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passions run high for girv

You know the story about the underdog? Well, let's just say you should keep him out of a corner.

For Ireland, this weekend is a step back in time as they bid to block England's march to the Grand Slam.

Though last weekend's defeat to Wales scuppered any hopes of a Triple Crown, there's pride and the opportunity for players to stake claims on a World Cup berth up for grabs. Throw in the prospect of welcoming the high-flying English side to the Aviva Stadium for the first time and there's plenty of spice to tomorrow evening's game.

For Girvan Dempsey, the tormentor-in-chief in two of Ireland's most famous victories over their neighbours, this is a bitter-sweet time.



Transition

The transition from his playing days to his new life has been relatively smooth. The Terenure man is enjoying the Elite Player Development Officer role with his home province, which combines the desire to impart the skill and knowledge that he accrued over a 12-year professional career to the next generation of players.

He combines his primary role with that of assistant coach of the province's Under 20, 'A' and British & Irish Cup teams, so though not the same as playing, he readily admits, it's the next best thing.

But these international weekends revive the anxieties and the emotions like no other. Think of Twickenham in 2004. Or remember Croke Park in '07. His try-scoring heroics on both occasions were two of the great moments in modern Irish sport.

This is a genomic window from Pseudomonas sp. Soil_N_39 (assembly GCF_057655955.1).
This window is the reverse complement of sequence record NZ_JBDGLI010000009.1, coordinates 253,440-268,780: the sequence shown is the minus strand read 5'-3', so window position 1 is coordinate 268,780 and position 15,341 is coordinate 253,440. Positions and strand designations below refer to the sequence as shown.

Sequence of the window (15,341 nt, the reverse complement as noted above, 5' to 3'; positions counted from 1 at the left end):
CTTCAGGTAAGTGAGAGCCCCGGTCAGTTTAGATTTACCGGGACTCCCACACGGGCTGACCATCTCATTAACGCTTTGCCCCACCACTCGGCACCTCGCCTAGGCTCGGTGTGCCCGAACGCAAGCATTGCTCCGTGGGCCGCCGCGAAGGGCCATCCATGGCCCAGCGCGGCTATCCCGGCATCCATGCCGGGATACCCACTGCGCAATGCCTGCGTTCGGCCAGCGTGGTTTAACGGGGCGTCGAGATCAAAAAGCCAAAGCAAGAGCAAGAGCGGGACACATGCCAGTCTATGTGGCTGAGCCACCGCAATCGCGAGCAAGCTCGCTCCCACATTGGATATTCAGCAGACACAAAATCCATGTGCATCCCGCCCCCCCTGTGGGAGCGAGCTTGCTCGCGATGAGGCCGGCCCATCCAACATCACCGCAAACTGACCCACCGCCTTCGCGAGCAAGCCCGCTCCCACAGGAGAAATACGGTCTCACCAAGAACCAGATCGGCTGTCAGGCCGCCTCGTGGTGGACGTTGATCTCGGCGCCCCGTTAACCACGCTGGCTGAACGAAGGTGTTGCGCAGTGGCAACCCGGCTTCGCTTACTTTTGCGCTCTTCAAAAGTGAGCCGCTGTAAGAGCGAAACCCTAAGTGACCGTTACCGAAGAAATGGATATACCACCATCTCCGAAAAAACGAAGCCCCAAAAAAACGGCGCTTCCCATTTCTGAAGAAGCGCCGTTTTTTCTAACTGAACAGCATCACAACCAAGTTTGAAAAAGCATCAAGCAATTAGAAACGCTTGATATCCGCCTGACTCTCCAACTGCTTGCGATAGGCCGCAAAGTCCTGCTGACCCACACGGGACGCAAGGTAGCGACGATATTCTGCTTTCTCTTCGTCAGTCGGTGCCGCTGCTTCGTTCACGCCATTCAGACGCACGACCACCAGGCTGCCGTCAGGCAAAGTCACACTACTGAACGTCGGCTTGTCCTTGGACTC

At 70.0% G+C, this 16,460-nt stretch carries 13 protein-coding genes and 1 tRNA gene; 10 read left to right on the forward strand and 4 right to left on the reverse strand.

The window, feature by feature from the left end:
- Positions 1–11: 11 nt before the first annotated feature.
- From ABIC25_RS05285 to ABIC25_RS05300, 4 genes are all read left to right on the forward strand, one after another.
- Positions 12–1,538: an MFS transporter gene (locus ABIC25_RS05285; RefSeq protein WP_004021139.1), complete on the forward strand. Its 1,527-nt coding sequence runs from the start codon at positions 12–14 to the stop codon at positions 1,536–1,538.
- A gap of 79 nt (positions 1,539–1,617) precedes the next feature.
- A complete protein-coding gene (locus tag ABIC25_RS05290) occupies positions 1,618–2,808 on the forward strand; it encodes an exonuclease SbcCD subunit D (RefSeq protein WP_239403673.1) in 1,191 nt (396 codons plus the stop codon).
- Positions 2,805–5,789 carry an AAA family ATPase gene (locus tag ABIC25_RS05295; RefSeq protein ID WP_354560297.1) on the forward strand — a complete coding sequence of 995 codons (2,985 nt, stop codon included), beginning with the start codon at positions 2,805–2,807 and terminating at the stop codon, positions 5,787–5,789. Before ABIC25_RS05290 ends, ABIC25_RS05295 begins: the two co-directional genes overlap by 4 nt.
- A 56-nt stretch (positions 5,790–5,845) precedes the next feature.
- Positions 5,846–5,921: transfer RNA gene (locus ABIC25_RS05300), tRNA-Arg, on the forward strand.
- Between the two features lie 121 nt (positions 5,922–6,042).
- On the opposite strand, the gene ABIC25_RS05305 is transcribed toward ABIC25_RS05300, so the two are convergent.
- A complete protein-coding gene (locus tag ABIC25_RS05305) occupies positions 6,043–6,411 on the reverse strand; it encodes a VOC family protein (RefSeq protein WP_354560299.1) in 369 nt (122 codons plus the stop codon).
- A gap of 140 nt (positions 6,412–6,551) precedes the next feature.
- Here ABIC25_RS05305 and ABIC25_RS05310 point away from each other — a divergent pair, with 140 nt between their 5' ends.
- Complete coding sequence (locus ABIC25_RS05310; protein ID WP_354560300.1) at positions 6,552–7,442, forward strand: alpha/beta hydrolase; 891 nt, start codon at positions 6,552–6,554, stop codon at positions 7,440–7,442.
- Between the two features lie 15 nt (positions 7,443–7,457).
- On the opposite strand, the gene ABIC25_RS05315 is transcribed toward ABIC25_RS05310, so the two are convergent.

He smiles at the memories, but typically detaches himself from the plaudits. Those occasions, he insists, were the results of two outstanding team performances.

"I can remember kicking a ball up and down Terenure College as a youngster, weaving past no-one in particular and imagining scoring a try for Ireland in big games against England or the All Blacks. To fulfil that dream is something that I will always cherish.

"Growing up, England were always so dominant in world rugby circles, but Irish sides always had the feeling that they could up their performances in those one-off games. In those early days we would have fed off the underdog tag probably because we felt that we didn't receive a lot of credit from them.

"So by the time they had come back from winning the World Cup in 2003, there was an air of invincibility about them and it was great to get a victory against them."

He pinpoints the dramatic finish two years later as another significant milestone coming, as it did, with virtually the last throw of the dice in the dying moments by Shane Horgan.

"And then the next year we were into Croke Park and the emotion of that occasion was just ... It was just incredible."

The Dubliner is conscious of the need to look forward rather than back, particularly with such stern tests to come this year, but he believes that there are a number of factors which can help swing the pendulum back in Ireland's favour after a frustrating last couple of weeks.

"Firstly, there's the new stadium factor which will bring about its own special atmosphere. Then there's the historical Ireland-England rivalry which inspires Ireland to a new level.